Voting has resumed in Egypt on the second day of a head-to-head ballot to select the country's first president since the fall of Hosni Mubarak.
Polling stations reopened on Sunday amid claims of a low turnout on the first day of run-off voting that pits Mohammed Morsi, the Muslim Brotherhood's candidate, against Ahmed Shafiq, Hosni Mubarak's former prime minister.
More centrist candidates were knocked out in the first round of voting last month.
For some voters, the only solution to the choice between a longtime friend and self-confessed admirer of Mubarak and a religious conservative has been to abstain from casting a ballot altogether.
"I have spoiled my ballot, and have not voted for either candidate. Because I put myself in the place of a mother who lost her child, whose blood was spilt in Tahrir Square and who has not had justice delivered until this day ... I am not with the remnants of the old regime or with the Muslim Brotherhood, I am independent and follow my own opinion ... I understand how the world works", Souad, who identified himself as a head of department in a ministry, told the Reuters news agency.
For others, however, boycotting was not a viable option considering what is at stake for the nation.
"Boycotting the elections is not a practical solution because at this point one of the two candidates will win anyway," Saber Abdullah told The Associated Press news agency.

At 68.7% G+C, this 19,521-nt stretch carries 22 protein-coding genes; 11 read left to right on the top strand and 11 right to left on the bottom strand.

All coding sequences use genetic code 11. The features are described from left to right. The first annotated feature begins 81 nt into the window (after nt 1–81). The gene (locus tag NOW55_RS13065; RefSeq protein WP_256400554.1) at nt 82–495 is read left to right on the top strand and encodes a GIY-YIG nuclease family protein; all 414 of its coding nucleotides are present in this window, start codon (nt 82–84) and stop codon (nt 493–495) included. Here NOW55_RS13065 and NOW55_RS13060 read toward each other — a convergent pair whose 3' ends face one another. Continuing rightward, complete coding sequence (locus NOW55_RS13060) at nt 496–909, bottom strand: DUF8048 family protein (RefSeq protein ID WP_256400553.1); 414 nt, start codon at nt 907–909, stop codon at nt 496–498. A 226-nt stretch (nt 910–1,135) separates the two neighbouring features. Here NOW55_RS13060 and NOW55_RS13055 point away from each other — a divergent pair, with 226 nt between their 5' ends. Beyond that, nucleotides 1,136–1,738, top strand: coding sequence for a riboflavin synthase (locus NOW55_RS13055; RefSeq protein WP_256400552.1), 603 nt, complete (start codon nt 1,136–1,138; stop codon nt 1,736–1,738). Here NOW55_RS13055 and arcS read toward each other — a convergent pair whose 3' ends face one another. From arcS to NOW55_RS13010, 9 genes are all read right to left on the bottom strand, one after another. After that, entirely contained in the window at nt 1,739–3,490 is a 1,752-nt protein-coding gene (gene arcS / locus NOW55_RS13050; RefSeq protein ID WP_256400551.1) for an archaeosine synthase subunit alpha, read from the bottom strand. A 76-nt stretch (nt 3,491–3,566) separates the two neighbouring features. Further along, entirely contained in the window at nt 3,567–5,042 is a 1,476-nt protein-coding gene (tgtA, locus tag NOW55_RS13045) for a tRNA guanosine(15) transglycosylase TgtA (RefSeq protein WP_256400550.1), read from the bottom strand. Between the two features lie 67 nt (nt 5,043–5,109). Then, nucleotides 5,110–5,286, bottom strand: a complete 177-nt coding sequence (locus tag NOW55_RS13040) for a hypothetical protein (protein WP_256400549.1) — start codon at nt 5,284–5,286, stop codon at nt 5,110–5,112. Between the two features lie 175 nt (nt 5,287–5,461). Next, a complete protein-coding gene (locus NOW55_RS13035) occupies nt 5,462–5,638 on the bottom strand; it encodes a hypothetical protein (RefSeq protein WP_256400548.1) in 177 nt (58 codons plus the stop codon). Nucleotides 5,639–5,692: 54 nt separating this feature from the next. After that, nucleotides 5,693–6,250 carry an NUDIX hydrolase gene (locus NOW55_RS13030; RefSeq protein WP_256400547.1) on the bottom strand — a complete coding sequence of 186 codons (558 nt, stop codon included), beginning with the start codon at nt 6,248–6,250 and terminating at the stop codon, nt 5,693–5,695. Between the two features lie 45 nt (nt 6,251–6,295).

Abdullah said he would like to see the nation's future leader do more for Egypt's young people. "I demand the next president to concentrate on helping the youth because the old regime has ignored them to the extent that they have reached rock bottom," Abdullah said.
Ahmed Fouad, told the Reuters news agency he had cast his ballot for Morsi, the Brotherhood's candidate.
"So that we have change. We want change. The other candidate belongs to the old regime, he is reminiscent of Mubarak and the 30 years of corruption and everything else. We want change", he said.
The new president will inherit a struggling economy, deteriorating security and the daunting task of uniting a nation divided after the 18-day uprising that toppled Mubarak last year.
The weekend's election comes against a backdrop of legal and political chaos, with the Muslim Brotherhood set on a confrontation path with the ruling military after it ordered the Islamist-led parliament dissolved.